4. Matthias Doepke & Martin Schneider, 2005. "Real effects of inflation through the redistribution of nominal wealth," Staff Report 355, Federal Reserve Bank of Minneapolis.
    5. Matthias Doepke, "undated". "Inflation as a Redistribution Shock: Effects on Aggregates and Welfare," UCLA Economics Online Papers 412, UCLA Department of Economics.
    6. Mishkin, Frederic S., 1998. "International Experiences With Different Monetary Policy Regimes," Seminar Papers 648, Stockholm University, Institute for International Economic Studies.
    7. Persson, Torsten & Tabellini, Guido, 1999. "Political economics and macroeconomic policy," Handbook of Macroeconomics,in: J. B. Taylor & M. Woodford (ed.), Handbook of Macroeconomics, edition 1, volume 1, chapter 22, pages 1397-1482 Elsevier.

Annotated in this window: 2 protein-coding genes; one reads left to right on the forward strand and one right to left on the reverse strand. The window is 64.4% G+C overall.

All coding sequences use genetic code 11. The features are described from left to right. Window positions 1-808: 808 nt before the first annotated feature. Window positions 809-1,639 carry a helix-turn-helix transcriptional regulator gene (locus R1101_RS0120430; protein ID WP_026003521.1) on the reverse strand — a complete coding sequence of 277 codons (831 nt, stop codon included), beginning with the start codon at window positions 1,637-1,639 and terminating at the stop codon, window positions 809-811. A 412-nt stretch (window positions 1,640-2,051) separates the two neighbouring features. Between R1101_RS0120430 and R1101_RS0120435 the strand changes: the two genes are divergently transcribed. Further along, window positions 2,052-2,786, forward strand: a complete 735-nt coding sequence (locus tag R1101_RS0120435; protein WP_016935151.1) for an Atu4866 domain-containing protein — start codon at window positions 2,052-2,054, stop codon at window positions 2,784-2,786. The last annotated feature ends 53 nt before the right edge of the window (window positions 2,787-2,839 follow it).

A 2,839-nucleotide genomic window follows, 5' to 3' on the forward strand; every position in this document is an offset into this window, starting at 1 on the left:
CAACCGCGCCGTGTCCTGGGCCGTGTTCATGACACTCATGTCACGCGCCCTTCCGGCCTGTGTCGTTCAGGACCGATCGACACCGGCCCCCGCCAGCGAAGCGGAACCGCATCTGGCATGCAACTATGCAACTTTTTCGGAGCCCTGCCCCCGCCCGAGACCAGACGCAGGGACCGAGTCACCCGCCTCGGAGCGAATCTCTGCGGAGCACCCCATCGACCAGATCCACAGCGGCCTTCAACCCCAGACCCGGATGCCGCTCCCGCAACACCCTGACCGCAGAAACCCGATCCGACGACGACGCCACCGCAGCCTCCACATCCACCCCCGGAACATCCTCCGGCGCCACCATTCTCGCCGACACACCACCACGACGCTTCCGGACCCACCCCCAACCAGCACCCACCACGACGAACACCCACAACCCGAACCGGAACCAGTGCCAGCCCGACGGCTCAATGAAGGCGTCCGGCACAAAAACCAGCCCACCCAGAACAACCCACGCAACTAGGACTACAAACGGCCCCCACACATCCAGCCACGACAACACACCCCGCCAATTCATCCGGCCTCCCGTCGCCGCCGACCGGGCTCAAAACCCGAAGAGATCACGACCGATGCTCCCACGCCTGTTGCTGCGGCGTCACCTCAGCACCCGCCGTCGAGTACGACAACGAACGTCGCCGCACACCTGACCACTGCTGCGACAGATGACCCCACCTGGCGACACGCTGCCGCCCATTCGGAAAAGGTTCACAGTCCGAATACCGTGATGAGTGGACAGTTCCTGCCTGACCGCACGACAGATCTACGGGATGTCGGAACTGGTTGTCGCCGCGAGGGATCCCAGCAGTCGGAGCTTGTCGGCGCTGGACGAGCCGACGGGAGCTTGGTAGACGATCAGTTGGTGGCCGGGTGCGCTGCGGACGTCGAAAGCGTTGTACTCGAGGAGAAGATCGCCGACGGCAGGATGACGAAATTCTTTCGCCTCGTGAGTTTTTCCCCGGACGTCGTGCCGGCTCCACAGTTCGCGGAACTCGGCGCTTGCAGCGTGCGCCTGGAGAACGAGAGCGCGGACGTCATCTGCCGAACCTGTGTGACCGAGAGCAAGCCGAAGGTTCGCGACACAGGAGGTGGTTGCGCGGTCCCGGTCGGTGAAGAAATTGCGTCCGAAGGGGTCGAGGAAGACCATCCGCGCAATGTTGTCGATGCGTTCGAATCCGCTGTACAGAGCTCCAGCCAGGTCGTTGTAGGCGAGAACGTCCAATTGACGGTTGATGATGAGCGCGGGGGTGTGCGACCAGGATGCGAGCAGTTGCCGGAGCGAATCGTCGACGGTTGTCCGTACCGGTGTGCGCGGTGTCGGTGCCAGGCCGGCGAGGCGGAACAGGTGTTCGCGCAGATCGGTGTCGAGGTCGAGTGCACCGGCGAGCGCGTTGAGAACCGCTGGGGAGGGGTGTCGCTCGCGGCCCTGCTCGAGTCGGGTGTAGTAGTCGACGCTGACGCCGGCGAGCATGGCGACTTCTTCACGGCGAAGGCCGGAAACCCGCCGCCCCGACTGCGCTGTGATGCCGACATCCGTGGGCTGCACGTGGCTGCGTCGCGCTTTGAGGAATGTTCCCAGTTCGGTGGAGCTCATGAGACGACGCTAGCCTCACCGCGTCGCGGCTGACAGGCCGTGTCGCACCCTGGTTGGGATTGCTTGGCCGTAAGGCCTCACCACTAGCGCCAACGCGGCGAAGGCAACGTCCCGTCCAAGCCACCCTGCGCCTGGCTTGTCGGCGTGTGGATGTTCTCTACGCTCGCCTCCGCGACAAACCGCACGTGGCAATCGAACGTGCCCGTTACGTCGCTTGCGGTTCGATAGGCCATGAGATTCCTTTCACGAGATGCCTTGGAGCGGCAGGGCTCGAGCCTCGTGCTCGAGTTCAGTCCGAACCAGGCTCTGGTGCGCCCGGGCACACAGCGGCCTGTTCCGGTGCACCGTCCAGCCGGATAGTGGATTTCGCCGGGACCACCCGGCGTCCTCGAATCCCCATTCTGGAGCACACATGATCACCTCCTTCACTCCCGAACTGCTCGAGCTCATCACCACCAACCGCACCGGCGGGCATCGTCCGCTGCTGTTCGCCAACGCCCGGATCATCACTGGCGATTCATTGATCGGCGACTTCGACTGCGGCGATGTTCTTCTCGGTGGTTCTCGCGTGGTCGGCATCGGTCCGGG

8. Burnside, Craig & Eichenbaum, Martin & Rebelo, Sergio, 2006. "Government finance in the wake of currency crises," Journal of Monetary Economics, Elsevier, vol. 53(3), pages 401-440, April.
    9. Michael U. Krause & Stéphane Moyen, 2016. "Public Debt and Changing Inflation Targets," American Economic Journal: Macroeconomics, American Economic Association, vol. 8(4), pages 142-176, October.
    10. Aizenman, Joshua & Marion, Nancy, 2011. "Using inflation to erode the US public debt," Journal of Macroeconomics, Elsevier, vol. 33(4), pages 524-541.
    11. Corsetti, Giancarlo & Mackowiak, Bartosz, 2006. "Fiscal imbalances and the dynamics of currency crises," European Economic Review, Elsevier, vol. 50(5), pages 1317-1338, July.
    12. Mats Persson & Torsten Persson & Lars E. O. Svensson, 2006. "Time Consistency of Fiscal and Monetary Policy: A Solution," Econometrica, Econometric Society, vol. 74(1), pages 193-212, January.
    13. Vincent Touzé, 2007. "Les performances économiques de la Suède. Quelques éléments d'évaluation," Revue de l'OFCE, Presses de Sciences-Po, vol. 100(1), pages 31-84.
    14. Lindbeck, A., 1998. "Swedish Lessons for Post-Socialist Countries," Papers 645, Stockholm - International Economic Studies.